This paper reports a novel transduction proposition with merits of good sensitivity using a Junctionless FET to pick-up inertial changes in MEMS or NEMS devices. Here the NEMs gate is displaced in an out-of-plane direction when subjected to any external vibrations. The displacement is assumed to be a forced plate motion. The resulting change in the gate fringe field due to this displacement modulates the drain current of the Junctionless Field Effect Transistor (JLFET). The displacement induced fringe field change (relative to the FET channel and the Ground planes) brings out a distinct shift in the IDS-VGS characteristics of the JLFET. When the gate displacement is in a few nano-meters (less than 5nm) range, the fringe field effect is dominant and the gate voltage required to deplete the channel to force an eventual turn-off tends to decrease. For 2nm displacement, the JLFET with a channel doping of ND = 8X1018 cm-3 operating at a bias point of VGS = - 47.7V, we observe 2-orders of magnitude change in IDS (nearly 98% change). We show that the equivalent change in capacitance measured in this technique is in a few zepto farads. TCAD 3D simulations are presented to validate the sensitivity of the Fringe Field JLFET (FF-JLFET).

Keywords

Fringe Field,  Junctionless FET, Inertial Sensing,  Zepto farad

 

 

5.

MEMS Pressure Sensors- An Overview of Challenges in Technology and Packaging

Authors

K. N. Bhat1 and M. M. Nayak

Affiliation

Centre for Nano Science and Engineering,

Indian Institute of Science,

Bangalore-560012

1[email protected]

Appears in

J. ISSS Vol. 2 No. 1, pp. 39-71, Mar. 2013.

Abstract

Pressure sensors are required in all walks of life, irrespective of civilian, defense, aerospace, biomedical, automobile, Oceanography or domestic applications. Naturally, rapid progress has been made in micromachined pressure sensors and the microsystems using these sensors. Starting with metal strain gauges and moving forward with silicon based pressure sensors with flat diaphragms, the search for devices which can operate in harsh environments involving corrosive fluids and high temperatures has spurred activities which lead to pressure sensors using harder materials such as Silicon Carbide (SiC) and Carbon Nano Tubes (CNT). The present article provides an overview of these pressure sensors including their design, engineering, technology and packaging challenges.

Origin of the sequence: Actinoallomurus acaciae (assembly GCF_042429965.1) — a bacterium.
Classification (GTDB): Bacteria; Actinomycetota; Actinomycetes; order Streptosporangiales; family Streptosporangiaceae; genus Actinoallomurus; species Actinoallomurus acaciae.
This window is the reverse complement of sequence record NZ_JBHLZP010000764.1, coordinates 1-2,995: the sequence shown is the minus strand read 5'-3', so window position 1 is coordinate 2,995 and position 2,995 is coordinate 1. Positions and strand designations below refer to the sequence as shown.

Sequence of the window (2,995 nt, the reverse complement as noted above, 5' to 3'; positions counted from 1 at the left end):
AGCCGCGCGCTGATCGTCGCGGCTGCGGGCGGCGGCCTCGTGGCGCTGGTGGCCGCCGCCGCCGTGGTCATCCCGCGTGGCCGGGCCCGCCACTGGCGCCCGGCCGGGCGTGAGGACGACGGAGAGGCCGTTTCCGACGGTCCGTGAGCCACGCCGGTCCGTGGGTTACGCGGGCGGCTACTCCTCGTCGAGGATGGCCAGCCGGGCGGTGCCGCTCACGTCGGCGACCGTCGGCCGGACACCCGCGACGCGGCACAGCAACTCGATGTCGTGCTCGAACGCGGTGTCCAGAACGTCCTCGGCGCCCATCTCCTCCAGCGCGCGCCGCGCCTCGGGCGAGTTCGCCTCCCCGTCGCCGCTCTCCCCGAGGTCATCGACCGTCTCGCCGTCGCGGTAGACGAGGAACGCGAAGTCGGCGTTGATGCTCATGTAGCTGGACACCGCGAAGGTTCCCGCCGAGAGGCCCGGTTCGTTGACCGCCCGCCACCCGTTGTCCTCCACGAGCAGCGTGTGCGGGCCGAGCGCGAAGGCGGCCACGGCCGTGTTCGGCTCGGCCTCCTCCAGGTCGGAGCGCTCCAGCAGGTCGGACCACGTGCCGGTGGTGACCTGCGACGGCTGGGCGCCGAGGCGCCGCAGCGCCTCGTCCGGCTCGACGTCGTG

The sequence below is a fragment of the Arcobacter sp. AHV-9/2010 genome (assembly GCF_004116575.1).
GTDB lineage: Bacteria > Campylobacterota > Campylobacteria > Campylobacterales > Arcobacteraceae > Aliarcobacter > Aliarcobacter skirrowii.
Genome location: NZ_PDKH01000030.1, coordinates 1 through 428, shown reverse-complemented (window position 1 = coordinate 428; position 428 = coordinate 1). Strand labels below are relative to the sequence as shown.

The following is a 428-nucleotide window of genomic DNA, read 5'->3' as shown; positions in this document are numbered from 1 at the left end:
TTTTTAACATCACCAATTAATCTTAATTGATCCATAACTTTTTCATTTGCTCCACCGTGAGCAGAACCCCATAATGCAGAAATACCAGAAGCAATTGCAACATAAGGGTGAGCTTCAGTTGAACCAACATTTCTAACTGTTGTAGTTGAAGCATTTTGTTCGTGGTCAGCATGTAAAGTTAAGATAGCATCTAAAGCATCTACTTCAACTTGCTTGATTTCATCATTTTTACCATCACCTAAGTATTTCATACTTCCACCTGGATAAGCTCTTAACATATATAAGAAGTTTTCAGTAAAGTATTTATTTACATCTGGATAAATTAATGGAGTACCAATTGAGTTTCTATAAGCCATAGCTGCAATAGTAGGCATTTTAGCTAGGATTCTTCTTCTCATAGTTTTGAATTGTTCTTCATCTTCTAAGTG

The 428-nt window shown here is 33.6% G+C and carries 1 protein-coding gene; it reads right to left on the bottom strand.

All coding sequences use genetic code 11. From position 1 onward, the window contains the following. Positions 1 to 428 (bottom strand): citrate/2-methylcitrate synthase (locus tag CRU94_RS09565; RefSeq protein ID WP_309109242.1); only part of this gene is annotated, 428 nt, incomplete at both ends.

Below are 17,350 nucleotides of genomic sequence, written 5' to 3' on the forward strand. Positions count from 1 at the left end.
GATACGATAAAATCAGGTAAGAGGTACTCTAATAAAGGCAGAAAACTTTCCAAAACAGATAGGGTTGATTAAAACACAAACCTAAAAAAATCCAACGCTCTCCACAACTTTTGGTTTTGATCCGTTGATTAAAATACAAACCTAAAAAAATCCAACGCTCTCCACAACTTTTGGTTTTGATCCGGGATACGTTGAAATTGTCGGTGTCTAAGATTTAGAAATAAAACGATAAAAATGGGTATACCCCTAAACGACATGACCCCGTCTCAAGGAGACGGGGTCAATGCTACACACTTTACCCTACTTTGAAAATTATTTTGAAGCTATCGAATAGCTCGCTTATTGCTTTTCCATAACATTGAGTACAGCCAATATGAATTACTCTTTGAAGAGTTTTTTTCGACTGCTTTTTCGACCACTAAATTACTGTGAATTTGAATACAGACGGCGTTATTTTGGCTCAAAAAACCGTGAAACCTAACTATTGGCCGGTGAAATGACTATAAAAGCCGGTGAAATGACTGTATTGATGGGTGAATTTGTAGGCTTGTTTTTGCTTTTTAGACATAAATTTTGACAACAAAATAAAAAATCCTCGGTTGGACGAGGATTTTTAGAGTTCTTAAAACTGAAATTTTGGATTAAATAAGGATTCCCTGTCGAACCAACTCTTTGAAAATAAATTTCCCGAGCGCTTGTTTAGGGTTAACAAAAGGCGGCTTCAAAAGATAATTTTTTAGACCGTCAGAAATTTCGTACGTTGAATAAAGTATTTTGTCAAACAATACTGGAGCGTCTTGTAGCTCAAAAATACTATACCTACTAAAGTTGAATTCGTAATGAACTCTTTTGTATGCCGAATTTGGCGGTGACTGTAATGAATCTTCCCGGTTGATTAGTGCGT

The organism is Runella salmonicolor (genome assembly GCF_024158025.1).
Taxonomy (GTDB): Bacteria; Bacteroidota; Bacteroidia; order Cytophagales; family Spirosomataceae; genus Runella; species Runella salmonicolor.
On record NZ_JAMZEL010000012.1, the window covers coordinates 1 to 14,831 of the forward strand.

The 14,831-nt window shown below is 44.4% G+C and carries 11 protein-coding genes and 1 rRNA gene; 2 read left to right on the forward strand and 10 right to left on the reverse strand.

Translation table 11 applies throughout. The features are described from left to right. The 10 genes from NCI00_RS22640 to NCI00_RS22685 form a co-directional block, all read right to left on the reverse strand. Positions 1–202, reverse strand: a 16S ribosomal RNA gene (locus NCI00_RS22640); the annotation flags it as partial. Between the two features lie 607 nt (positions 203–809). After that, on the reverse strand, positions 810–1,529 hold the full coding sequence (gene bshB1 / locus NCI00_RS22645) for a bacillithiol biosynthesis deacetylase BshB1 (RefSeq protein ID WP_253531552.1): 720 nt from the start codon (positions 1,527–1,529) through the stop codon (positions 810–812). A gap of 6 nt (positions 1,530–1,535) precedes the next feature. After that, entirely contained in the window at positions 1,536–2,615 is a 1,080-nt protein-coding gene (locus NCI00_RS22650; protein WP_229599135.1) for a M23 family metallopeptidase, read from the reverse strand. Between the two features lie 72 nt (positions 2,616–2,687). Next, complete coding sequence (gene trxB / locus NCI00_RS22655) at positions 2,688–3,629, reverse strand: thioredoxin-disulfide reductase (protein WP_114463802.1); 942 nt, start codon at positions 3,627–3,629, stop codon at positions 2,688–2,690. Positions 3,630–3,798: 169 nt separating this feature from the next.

Keywords

Pressure sensors (Low pressure, High pressure), Microsystems, MEMS, Silicon Carbide, Piezo resistors (Si, PolySi, SiC, CNT), MOS integrated pressure sensors, Microsystem packaging technology.

   
  Volume 1, Number 1, September 2012

1

Stiction Free Fabrication of MEMS Devices with Shallow Cavities Using a Two-Wafer Anodic Bonding Process

Authors

K. Jayaprakash Reddya*, K.N. Bhatb and Rudra Pratapa,b

Affiliation

aDepartment of Mechanical Engineering,

bCenter for Nano Science and Engineering

Indian Institute of Science, Bangalore-560012, India

* [email protected]

Appears in

J. ISSS Vol. 1 No. 1, pp. 1-9, Sept 2012.

Abstract

MEMS devices often employ free standing structures, such as beams and plates, over a cavity that allows space for structures to bend or oscillate, and also acts as a dielectric medium for the electrostatic field between the structure and the electrode placed at the bottom of the cavity. Such cavities are common in inertial and acoustic sensors. In order to create these cavities, a sacrificial etch is used in traditional fabrication methods such as surface micromachining. The sacrificial etch and release is a tricky process that often leaves structures only partially released. In addition, if the free structure is a large plate or membrane as in the case of MEMS gyroscopes, the sacrificial release requires many etch holes that may not be desirable in the structure. Here, we describe a two-wafer process in which the sacrificial release step for creating cavities, and hence the problem of stiction, can be avoided altogether. This process involves anodic bonding of the two wafers that is easily optimized for the desired result. We discuss the process first on a test structure and then show how we successfully use this process to fabricate a two-mass vibratory gyroscope.